If there was a change in the last few months, that explains why the “forum” link stopped being clickable on iOS devices.
It’s a good question about clarity, as the changes definitely introduce more complexity into our fee structure. I think the main thing in my mind is for us to have a direct fee relationship to the buyer. It’s really hard to overstate the philosophical change that is for us. Our Ops team (support, review, community) is suddenly a profit centre in the business It helps underscore our upcoming investment in those areas and in generally bringing more buyers and services for buyers to the Market.
Hey Collis, thanks for the reply. I just bought an item and my statement view could definitely be simplified. It’s a little overwhelming showing four line items for a single purchase. I don’t know how this behaves if I had purchased from credit instead of PayPal, but there’s definitely room to consolidate this by expanding/collapsing the detail. At first glance it’s hard to know what I actually paid for the item because it wasn’t actually priced $8.80, $2.20, $2.00, or $13.00 (it was $11.00).
Envato should set a minimum price, and allow authors to set any price above that. There should be no maximum. It’s pretty terrible and ridiculous that no matter how much effort or quality you pour into an item it will always be priced within 10% of every of item in the same category.
If you make an absolutely revolutionary WordPress theme it will be at most $10 more than the average. In no sense does this benefit ingenuity and creativity. Envato has claimed numerous times that it’s illegal in Australia to discuss pricing in the open. Maybe so. But what about artificially limiting the control authors have to maximize their (and by extension Envato’s) profits?
Some authors will overprice. Most will settle near the minimum, which should match Envato’s minimum standards for quality. I would price way higher and I think many authors could sell that value if there was an incentive to.
Let the free market decide what is valued.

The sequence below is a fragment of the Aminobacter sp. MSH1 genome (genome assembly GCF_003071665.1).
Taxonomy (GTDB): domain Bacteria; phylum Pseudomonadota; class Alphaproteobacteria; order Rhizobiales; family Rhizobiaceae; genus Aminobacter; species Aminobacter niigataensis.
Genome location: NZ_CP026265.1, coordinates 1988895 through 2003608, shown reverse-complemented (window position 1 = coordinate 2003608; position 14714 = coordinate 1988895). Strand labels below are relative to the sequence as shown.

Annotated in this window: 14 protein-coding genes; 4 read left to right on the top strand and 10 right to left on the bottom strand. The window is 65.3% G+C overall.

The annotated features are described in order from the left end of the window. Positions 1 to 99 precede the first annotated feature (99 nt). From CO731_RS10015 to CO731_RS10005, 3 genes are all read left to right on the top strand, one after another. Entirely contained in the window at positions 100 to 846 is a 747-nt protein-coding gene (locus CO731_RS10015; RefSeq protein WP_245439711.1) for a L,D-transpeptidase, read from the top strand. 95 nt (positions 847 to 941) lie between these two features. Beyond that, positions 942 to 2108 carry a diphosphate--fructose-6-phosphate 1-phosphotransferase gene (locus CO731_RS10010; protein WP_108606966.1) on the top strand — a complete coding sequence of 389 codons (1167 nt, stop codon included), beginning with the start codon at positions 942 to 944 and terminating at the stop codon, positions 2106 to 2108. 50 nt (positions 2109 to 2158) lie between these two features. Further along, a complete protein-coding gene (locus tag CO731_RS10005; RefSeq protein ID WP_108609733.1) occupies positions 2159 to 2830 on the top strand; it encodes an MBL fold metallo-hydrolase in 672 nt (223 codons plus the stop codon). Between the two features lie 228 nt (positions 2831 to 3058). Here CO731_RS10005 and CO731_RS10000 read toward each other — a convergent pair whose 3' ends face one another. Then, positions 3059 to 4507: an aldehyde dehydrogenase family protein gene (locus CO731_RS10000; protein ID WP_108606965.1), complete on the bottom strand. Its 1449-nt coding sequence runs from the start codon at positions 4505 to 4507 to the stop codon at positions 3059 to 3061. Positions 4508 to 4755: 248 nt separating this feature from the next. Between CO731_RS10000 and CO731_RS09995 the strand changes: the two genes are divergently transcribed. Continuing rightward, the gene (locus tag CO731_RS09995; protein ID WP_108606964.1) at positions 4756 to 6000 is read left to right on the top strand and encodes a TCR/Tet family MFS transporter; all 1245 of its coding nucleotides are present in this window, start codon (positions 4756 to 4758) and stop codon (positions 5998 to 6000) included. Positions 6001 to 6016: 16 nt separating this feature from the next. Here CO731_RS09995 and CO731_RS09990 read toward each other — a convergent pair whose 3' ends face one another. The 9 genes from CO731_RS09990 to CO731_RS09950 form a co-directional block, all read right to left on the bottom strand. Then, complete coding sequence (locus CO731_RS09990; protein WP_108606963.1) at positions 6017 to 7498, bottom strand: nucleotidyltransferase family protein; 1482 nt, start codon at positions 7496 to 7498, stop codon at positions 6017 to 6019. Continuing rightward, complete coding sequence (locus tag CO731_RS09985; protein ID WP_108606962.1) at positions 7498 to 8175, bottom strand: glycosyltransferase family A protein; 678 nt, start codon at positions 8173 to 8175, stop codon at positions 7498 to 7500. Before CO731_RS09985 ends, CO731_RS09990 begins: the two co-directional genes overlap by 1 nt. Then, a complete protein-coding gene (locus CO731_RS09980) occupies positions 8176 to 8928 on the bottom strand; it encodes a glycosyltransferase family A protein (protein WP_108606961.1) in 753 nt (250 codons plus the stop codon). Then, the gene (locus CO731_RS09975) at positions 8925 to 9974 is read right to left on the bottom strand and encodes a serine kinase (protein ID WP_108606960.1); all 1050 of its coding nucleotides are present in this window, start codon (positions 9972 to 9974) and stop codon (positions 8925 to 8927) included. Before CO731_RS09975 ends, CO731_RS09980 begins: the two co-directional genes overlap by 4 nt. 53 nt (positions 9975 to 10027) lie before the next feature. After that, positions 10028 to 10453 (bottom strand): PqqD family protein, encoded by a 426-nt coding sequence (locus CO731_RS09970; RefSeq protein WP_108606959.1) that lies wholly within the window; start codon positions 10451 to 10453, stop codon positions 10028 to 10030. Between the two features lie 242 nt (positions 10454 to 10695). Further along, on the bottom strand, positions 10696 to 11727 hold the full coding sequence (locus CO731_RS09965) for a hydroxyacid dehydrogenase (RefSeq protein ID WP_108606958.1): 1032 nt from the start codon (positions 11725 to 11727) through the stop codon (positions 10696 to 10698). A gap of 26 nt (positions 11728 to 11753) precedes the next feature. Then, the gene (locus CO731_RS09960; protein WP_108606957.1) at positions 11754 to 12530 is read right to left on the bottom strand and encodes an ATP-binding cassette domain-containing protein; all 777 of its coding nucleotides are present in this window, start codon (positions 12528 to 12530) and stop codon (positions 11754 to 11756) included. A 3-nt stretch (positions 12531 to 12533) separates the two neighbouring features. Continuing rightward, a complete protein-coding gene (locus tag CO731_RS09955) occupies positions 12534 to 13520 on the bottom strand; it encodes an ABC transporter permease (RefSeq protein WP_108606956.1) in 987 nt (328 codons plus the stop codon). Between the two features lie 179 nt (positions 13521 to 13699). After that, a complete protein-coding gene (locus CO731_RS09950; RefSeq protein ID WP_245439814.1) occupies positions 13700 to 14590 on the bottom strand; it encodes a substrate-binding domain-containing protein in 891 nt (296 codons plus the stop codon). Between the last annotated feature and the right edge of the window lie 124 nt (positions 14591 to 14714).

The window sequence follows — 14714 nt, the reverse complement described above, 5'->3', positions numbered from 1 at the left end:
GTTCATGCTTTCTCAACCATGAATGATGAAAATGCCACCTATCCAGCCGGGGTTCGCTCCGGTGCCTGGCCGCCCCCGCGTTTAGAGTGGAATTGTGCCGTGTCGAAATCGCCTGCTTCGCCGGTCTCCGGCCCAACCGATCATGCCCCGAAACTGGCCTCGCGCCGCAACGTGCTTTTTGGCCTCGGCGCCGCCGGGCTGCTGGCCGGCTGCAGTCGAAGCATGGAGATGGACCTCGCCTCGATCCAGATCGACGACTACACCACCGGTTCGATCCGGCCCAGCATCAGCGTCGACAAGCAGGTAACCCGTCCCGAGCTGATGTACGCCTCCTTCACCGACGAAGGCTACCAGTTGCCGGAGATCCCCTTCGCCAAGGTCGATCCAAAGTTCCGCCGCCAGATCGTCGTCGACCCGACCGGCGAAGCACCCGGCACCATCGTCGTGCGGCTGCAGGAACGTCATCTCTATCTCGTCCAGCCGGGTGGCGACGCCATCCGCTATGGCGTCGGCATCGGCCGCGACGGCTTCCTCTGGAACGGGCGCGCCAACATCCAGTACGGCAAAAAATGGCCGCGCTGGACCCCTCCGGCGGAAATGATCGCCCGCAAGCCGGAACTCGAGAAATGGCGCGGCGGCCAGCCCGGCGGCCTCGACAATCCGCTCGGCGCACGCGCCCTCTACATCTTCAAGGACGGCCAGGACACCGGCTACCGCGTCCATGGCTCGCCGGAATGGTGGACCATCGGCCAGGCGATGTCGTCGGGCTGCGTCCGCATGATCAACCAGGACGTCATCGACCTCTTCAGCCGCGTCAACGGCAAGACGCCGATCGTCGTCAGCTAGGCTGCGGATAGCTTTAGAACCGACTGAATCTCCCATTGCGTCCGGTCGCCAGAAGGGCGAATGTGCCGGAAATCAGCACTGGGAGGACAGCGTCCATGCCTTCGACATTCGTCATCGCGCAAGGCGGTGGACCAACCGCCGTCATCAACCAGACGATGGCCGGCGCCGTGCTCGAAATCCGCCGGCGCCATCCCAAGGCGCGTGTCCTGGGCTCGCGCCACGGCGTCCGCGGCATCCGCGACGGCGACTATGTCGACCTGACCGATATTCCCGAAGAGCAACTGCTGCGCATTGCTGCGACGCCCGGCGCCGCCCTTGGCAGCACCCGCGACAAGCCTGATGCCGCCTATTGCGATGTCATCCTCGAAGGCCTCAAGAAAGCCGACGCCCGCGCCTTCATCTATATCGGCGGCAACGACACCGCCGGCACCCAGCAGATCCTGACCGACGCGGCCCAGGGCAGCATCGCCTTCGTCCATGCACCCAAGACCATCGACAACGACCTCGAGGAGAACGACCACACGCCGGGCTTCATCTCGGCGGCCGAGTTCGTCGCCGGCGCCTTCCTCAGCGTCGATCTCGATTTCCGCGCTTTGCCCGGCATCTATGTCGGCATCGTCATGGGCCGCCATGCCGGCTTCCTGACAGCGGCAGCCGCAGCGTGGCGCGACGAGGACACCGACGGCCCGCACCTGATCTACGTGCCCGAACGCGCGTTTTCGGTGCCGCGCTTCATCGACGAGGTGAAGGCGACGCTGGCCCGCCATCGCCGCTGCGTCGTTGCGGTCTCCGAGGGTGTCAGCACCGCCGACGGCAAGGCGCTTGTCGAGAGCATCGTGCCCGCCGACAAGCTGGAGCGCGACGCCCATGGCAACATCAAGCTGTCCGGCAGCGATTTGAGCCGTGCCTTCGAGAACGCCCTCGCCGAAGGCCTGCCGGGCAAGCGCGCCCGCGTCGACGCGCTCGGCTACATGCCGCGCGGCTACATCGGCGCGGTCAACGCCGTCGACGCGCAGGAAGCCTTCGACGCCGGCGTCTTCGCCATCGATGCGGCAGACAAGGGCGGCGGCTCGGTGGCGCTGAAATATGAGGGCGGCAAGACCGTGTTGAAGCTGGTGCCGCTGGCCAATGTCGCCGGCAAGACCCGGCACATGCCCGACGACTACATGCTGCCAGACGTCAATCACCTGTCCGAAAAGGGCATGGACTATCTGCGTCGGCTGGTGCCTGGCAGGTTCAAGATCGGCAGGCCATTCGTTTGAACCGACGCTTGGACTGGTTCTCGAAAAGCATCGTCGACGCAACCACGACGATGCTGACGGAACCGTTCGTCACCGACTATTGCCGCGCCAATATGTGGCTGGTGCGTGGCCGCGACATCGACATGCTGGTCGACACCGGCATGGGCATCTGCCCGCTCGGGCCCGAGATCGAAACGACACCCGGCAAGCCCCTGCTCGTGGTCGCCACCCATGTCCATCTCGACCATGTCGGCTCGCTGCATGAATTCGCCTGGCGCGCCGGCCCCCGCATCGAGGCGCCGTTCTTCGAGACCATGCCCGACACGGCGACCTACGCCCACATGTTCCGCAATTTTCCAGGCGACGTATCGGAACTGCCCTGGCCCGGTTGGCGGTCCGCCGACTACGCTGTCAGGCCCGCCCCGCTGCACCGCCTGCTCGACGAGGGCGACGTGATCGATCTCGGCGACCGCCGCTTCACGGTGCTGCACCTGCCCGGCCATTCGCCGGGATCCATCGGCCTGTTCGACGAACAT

Finally, those handling fees are going away. That was always an annoying conversion barrier.
The breakdown of prices into three categories is really confusing even as an author, and even with an additional explanation.
- Envato Author Fee (Envato keeps it)
- Envato Buyer Fee (Envato keeps it)
- Net Author Earning (Author keeps it)
How does presenting two fees and the author earning make the aggregated price more palatable to buyers? It would be a lot clearer to say:
Split: 70% Gravity Department + 30% Envato
Then buyers would know exactly how much money the author is getting and what Envato is taking from that sale. That would be double-effective in telling buyers that Envato is not producing the items, which is frequently misunderstood by first-time buyers.
Read the Magento User Guide: http://www.magentocommerce.com/resources/magento-user-guide
Now that I think of it, Envato would probably love if a ton of elites dropped exclusivity and started selling on other marketplaces. Envato would take 66% instead of 30%. What’s their incentive to treat authors well?
A better experience (the sum of functionality, exposure, and terms). I think a lot of people won’t leave, but will explore selling independently, separately on other markets, and selling on multiple markets simultaneously. Diversify or die.
Buy a few themes and study them (just don’t “borrow” anything). You’ll be able to learn a huge amount about what makes themes good and usable for end-users. It’ll absolutely be worth a hundred bucks in the time you’ll save thinking of everything the hard way.
For over four years, I’ve been asking Envato to make selling sustainable. This is not sustainable. After reading the announcement and all the comments, I’m really glad I started investing in building my own platform for support and charging for updates a few months ago.
1. Free updates completely misses the point. Updates are the massive support value to buyers — not responding to comments. Envato is choosing to continue making item updates free forever, which is seriously unsustainable. This is a very calculated move to not anger buyers, put all the burden on authors, and still collect money. Cold blooded.